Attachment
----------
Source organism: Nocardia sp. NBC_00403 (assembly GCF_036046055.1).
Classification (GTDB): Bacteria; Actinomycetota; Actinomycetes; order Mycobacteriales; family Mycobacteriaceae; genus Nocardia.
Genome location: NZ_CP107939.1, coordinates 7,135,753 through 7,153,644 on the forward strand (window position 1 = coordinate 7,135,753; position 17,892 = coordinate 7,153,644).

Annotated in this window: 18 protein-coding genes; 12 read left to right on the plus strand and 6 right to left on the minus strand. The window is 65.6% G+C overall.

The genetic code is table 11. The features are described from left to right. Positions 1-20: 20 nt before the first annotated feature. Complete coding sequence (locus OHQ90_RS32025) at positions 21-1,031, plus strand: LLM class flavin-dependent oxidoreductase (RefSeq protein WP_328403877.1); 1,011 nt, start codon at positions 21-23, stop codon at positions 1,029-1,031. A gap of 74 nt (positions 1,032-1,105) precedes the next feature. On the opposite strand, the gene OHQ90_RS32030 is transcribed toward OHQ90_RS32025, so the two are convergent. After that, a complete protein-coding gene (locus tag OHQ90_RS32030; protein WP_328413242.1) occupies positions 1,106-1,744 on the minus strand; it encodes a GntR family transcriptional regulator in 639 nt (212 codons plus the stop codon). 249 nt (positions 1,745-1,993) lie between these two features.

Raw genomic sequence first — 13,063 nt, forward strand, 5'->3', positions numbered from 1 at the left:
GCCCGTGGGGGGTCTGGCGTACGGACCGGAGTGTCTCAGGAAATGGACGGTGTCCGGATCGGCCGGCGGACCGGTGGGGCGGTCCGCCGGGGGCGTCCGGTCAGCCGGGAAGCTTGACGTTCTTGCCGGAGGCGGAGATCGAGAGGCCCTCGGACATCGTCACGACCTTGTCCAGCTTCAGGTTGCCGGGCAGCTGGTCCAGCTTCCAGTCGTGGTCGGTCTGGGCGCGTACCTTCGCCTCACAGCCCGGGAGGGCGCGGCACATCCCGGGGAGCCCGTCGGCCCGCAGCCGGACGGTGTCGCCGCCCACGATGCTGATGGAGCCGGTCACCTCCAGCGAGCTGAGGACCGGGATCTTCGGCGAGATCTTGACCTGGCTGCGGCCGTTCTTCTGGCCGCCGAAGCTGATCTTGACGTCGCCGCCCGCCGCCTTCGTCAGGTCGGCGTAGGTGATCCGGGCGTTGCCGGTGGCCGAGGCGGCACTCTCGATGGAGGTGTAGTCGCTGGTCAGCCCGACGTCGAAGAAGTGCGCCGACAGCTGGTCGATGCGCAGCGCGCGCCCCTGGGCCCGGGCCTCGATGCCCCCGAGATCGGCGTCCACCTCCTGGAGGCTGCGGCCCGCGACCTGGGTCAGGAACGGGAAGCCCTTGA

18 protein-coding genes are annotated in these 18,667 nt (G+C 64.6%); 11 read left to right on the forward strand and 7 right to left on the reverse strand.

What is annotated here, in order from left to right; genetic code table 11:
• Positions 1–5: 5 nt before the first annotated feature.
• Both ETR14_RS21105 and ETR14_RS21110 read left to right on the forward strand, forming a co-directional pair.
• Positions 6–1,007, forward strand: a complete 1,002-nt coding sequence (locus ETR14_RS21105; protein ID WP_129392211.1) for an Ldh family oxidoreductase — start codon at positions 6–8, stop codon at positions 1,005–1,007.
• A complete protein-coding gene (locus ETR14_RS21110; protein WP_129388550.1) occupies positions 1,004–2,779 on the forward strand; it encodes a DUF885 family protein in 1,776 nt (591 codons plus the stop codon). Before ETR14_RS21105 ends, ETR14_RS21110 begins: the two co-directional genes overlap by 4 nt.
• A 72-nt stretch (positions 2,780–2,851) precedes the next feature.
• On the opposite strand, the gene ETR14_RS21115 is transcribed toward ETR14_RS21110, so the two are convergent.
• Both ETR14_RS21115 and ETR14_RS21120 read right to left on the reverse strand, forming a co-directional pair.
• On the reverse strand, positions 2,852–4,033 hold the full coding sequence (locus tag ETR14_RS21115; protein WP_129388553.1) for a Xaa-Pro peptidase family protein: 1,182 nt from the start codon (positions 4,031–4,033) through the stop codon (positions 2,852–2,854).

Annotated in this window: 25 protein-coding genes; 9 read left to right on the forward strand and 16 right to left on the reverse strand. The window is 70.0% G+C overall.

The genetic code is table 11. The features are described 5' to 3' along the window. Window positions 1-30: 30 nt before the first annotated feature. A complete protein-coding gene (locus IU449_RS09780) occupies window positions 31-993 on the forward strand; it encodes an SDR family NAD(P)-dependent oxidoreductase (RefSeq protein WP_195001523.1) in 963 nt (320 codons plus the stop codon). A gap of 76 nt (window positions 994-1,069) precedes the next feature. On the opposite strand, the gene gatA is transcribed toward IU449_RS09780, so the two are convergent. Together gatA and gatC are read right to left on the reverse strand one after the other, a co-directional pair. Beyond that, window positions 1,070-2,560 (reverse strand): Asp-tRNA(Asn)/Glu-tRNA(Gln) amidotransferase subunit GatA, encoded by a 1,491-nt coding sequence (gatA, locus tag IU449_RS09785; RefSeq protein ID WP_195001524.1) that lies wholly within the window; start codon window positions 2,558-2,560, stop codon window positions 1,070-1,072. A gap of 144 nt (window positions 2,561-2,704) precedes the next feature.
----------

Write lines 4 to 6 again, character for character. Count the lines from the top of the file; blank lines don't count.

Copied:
Annotated in this window: 18 protein-coding genes; 12 read left to right on the plus strand and 6 right to left on the minus strand. The window is 65.6% G+C overall.

The genetic code is table 11. The features are described from left to right. Positions 1-20: 20 nt before the first annotated feature. Complete coding sequence (locus OHQ90_RS32025) at positions 21-1,031, plus strand: LLM class flavin-dependent oxidoreductase (RefSeq protein WP_328403877.1); 1,011 nt, start codon at positions 21-23, stop codon at positions 1,029-1,031. A gap of 74 nt (positions 1,032-1,105) precedes the next feature. On the opposite strand, the gene OHQ90_RS32030 is transcribed toward OHQ90_RS32025, so the two are convergent. After that, a complete protein-coding gene (locus tag OHQ90_RS32030; protein WP_328413242.1) occupies positions 1,106-1,744 on the minus strand; it encodes a GntR family transcriptional regulator in 639 nt (212 codons plus the stop codon). 249 nt (positions 1,745-1,993) lie between these two features.

Raw genomic sequence first — 13,063 nt, forward strand, 5'->3', positions numbered from 1 at the left: